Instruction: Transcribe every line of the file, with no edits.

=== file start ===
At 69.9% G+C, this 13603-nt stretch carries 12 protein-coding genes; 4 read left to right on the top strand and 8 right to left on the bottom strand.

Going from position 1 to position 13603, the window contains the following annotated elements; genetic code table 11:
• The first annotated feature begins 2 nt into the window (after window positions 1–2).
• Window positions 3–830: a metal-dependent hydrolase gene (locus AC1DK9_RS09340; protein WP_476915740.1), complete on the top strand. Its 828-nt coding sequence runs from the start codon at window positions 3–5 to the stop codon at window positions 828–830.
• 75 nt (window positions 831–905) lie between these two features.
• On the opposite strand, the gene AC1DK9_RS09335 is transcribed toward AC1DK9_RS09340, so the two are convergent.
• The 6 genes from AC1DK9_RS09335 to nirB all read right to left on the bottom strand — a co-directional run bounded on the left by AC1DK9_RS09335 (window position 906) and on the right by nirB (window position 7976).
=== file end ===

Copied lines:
At 69.9% G+C, this 13603-nt stretch carries 12 protein-coding genes; 4 read left to right on the top strand and 8 right to left on the bottom strand.

Going from position 1 to position 13603, the window contains the following annotated elements; genetic code table 11:
• The first annotated feature begins 2 nt into the window (after window positions 1–2).
• Window positions 3–830: a metal-dependent hydrolase gene (locus AC1DK9_RS09340; protein WP_476915740.1), complete on the top strand. Its 828-nt coding sequence runs from the start codon at window positions 3–5 to the stop codon at window positions 828–830.
• 75 nt (window positions 831–905) lie between these two features.
• On the opposite strand, the gene AC1DK9_RS09335 is transcribed toward AC1DK9_RS09340, so the two are convergent.
• The 6 genes from AC1DK9_RS09335 to nirB all read right to left on the bottom strand — a co-directional run bounded on the left by AC1DK9_RS09335 (window position 906) and on the right by nirB (window position 7976).